Benevolence Farm: A transitional program for former prisoners
By Morgan Josey Glover| news-record.com
Benevolence Farm, a new North Carolina nonprofit, is looking for land in Alamance County to start a farm-based transitional program for women leaving state prisons. Founder Tanya Jisa's mission is to enable the women to support themselves by growing their own food on an organic farm and selling that produce at local farmers markets and CSAs (community-supported agriculture programs).
Programming would include: entrepreneurship and small business skills; career building; financial health; family reunification; agriculture, horticulture and permaculture; food preparation and presentation; value-added production; nutrition education; 12-step recovery support; physical exercise; diverse food traditions; community building; and spiritual exploration and growth.
"We're moving along slowly but surely," said Jisa, a Carrboro social worker who moved to North Carolina five years because of her interest in sustainable agriculture. "We want to do everything as sustainable as possible."
Jisa has received 501(c)3 status and established a board of directors. The board includes a LEED-certified architect, a Chatham County farmer, faculty at UNC Chapel Hill and others. Her project also was a finalist on PBS NOW's "Project Enterprise Contest." The board is currently developing a business plan and researching funding and land opportunities. Jisa said she hopes to start accepting women into the program by 2012.
Jisa describes her concept more in an e-mail:
"The need for Benevolence Farm exists because over 3,500 women are released from NC prisons each year and the majority of re-entry programs in our region target men and/or are short-term. Benevolence Farm will offer safe, stable housing, employment that is meaningful and fulfilling, opportunities to grow skills - life and career - nutritious food, and physical exercise for up to two years. Because residents will be contributing to the operations of the farm, essentially paying part of their own expenses through their labor contribution - they secure their involvement with the program and have the time and space, figuratively and literally, to make real, lasting changes. The lengthier stay of up to 24 months is more in line with the research that shows more time is necessary to establish a firm footing for complete independence and staving off recidivism. Benevolence Farm draws upon a number of best practices with the results being good for women participants and their families, the greater community, the communities to which the women return, the farmland, the economy, and the earth....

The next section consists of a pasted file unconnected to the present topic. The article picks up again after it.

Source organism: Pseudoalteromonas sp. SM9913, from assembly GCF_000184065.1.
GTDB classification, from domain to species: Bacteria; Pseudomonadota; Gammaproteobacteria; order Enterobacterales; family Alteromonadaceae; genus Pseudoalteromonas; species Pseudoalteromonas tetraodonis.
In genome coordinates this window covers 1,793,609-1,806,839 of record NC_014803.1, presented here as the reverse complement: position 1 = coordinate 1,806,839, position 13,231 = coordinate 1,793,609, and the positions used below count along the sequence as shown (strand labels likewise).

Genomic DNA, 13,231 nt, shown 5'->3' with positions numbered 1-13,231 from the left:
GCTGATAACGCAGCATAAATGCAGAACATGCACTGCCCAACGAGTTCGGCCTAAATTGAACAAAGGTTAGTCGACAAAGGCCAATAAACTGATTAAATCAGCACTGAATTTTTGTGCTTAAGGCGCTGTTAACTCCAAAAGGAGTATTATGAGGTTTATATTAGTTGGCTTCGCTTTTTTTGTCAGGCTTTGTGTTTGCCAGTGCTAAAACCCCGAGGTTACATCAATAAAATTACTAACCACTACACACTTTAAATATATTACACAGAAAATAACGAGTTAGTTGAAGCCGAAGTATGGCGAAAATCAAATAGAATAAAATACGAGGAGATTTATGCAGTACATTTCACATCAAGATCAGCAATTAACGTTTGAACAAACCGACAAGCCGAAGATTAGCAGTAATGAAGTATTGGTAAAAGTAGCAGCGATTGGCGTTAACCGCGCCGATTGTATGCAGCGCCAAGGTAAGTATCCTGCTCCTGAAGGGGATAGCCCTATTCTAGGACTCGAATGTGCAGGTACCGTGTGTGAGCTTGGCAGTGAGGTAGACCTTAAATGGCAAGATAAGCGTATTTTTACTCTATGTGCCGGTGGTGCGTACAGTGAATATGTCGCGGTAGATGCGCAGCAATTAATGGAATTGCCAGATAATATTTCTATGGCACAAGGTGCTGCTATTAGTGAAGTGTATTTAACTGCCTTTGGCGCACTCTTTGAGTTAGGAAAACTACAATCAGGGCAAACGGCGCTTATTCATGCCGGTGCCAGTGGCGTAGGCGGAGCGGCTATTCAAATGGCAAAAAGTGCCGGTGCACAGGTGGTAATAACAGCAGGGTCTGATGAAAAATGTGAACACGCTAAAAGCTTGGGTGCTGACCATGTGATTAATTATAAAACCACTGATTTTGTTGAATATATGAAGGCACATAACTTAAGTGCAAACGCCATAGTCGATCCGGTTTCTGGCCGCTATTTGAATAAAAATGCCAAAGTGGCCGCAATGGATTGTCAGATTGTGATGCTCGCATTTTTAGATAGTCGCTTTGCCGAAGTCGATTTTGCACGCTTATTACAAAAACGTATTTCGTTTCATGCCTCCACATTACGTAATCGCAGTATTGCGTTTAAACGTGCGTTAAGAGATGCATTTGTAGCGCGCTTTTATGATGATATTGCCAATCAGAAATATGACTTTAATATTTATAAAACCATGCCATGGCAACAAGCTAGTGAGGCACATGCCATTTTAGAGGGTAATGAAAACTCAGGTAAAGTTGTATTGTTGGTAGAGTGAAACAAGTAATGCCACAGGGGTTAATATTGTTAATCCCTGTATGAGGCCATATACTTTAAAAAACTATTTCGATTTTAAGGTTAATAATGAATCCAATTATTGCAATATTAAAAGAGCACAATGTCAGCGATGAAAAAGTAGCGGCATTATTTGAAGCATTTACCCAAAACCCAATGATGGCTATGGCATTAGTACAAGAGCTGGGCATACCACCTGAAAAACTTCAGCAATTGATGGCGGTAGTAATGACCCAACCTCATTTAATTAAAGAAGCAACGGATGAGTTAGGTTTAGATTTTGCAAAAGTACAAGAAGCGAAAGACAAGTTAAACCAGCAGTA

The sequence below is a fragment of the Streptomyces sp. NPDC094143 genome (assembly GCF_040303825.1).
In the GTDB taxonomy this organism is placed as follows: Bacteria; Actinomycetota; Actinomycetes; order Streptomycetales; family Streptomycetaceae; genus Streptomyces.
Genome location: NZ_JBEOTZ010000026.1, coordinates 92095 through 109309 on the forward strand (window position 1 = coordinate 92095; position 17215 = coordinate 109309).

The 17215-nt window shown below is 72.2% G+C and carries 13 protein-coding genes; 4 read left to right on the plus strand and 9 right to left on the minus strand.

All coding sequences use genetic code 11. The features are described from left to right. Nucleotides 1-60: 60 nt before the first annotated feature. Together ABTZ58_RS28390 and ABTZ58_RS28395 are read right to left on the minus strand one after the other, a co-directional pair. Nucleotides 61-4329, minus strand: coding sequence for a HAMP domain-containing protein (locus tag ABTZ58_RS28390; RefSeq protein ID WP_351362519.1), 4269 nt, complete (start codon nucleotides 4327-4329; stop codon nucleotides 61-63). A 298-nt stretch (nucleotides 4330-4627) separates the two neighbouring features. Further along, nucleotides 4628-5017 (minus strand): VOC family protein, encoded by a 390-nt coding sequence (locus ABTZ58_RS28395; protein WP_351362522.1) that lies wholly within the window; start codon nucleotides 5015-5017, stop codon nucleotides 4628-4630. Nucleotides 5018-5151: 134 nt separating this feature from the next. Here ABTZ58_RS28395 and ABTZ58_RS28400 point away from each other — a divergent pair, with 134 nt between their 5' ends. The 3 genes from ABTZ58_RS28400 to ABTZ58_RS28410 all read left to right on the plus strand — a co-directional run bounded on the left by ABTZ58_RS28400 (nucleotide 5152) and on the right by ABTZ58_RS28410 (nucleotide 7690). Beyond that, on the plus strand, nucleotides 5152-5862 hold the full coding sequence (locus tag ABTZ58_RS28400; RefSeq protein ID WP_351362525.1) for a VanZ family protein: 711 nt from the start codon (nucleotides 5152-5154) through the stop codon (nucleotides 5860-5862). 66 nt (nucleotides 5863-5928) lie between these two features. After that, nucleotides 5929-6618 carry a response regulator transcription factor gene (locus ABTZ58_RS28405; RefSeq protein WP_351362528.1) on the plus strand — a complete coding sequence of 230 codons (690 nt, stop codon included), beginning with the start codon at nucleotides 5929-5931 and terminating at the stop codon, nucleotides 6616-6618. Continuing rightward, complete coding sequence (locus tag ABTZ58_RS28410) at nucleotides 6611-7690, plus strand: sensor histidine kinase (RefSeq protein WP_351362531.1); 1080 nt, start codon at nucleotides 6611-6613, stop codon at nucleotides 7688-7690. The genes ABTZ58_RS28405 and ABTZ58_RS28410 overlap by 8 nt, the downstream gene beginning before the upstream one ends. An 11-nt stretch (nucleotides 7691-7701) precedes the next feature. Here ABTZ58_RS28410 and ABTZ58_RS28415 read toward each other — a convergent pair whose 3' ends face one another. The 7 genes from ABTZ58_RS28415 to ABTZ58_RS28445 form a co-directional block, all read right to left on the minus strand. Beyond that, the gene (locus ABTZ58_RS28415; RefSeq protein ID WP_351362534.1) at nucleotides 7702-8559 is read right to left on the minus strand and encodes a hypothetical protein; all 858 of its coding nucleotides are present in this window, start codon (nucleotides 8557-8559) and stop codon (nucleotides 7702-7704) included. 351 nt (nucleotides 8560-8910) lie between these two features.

"The vision of Benevolence Farm is women possessing the physical, spiritual, and financial health necessary to return to their chosen community with the knowledge and tools necessary to live independently and successfully. Another desirable outcome is for the program to become fully self-supporting through the production and sale of organic produce and products, thereby ensuring that the program continues to serve as many women as possible. Benevolence Farm is unique in combining a sustainable environment with a holistic social service mission thereby creating a mutually beneficial relationship enabling the healing of people with and through the healing of the earth."
People interested in supporting the project can contact Jisa at [email protected] or (919) 724-5311.